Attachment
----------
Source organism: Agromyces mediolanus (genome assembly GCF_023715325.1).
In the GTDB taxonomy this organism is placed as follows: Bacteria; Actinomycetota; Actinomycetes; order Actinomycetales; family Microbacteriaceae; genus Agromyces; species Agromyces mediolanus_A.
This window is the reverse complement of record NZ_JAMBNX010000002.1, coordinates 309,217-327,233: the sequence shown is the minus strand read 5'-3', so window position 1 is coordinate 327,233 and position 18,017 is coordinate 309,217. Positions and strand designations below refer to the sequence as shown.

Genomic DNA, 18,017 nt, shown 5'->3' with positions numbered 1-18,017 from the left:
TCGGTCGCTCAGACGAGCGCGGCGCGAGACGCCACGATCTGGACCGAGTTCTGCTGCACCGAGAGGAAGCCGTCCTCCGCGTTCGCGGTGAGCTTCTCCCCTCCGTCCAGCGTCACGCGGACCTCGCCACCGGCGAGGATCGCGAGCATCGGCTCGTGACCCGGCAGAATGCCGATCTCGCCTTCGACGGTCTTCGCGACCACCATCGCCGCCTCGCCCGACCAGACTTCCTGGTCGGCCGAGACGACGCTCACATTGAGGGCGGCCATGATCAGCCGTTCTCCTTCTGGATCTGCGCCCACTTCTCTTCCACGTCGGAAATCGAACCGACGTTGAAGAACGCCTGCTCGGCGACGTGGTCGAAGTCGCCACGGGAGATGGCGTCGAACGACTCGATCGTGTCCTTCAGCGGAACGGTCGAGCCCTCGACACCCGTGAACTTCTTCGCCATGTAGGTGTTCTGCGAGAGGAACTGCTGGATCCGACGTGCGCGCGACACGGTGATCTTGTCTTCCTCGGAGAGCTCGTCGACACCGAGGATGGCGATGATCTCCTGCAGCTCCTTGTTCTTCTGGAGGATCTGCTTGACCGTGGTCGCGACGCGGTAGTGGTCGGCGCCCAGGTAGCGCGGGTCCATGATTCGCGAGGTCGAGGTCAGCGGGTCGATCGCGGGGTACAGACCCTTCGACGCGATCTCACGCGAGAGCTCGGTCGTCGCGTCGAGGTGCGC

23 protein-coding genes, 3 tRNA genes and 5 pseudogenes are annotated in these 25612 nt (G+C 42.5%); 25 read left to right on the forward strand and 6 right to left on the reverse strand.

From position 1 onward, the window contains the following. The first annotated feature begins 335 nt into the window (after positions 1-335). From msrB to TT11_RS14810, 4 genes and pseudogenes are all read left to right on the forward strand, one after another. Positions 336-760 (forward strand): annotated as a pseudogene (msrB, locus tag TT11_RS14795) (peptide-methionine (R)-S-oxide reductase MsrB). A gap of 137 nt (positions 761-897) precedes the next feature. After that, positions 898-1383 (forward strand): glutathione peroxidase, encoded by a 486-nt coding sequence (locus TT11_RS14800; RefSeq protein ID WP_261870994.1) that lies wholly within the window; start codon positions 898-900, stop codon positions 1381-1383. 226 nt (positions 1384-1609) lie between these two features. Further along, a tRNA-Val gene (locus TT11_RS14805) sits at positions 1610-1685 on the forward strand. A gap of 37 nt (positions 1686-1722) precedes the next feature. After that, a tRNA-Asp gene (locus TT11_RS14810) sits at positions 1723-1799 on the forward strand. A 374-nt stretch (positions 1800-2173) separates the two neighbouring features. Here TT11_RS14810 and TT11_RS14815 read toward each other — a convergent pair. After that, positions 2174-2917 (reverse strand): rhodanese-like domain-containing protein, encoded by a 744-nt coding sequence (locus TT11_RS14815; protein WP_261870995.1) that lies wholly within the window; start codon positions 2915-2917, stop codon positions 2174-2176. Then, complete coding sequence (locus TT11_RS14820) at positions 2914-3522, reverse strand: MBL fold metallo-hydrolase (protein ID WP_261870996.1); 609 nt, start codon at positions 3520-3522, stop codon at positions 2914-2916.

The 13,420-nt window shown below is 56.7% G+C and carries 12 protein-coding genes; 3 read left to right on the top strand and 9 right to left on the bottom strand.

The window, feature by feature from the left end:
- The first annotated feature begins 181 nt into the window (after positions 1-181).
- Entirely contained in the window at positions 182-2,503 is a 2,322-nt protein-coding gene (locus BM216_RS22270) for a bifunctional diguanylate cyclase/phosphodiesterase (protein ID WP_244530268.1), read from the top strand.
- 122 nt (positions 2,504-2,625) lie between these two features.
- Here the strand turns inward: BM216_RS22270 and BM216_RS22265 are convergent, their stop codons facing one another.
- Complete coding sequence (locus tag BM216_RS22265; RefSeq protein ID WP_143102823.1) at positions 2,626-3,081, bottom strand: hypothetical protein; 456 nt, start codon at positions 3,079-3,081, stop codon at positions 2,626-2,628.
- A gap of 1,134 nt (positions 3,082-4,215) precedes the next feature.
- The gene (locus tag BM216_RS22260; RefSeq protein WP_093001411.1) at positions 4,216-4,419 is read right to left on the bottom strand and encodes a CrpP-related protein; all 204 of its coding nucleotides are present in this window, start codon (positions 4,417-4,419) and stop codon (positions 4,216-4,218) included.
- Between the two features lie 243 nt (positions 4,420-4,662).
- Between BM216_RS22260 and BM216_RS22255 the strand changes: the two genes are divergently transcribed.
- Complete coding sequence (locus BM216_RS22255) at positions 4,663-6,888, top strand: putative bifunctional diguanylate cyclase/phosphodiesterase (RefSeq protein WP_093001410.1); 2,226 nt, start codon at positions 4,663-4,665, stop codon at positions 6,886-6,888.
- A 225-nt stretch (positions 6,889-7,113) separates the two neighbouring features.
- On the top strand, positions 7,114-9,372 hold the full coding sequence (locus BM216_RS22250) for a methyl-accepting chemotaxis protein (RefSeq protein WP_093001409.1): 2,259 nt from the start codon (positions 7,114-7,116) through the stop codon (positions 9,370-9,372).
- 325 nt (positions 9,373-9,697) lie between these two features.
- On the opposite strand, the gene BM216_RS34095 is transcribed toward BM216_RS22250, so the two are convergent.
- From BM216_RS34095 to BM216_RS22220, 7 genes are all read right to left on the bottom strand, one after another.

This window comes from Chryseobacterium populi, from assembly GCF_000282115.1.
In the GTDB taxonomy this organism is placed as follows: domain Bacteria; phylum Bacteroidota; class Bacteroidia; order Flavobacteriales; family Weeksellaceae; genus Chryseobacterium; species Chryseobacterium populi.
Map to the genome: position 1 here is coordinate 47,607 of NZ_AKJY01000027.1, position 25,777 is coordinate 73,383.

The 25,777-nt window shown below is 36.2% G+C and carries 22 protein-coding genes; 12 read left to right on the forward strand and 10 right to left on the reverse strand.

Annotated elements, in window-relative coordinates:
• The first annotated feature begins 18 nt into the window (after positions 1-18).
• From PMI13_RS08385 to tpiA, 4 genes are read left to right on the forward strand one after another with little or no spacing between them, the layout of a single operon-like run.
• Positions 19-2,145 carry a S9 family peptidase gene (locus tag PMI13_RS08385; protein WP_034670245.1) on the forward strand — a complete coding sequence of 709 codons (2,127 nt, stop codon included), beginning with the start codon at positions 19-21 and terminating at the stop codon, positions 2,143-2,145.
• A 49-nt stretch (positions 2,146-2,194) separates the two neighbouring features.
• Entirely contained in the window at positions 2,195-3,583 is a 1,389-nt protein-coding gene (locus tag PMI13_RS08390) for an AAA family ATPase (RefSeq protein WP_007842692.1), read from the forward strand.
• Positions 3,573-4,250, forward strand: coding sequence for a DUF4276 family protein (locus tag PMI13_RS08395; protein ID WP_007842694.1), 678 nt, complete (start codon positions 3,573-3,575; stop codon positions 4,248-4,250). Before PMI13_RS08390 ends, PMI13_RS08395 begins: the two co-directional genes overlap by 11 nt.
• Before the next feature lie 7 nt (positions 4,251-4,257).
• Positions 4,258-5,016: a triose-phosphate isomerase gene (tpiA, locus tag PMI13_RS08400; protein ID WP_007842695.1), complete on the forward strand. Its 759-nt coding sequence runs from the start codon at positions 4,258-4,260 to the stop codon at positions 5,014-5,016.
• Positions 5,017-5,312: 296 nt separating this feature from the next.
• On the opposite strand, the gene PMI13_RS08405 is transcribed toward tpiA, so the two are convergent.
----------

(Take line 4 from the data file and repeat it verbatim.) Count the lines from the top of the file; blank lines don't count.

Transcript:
Genomic DNA, 18,017 nt, shown 5'->3' with positions numbered 1-18,017 from the left: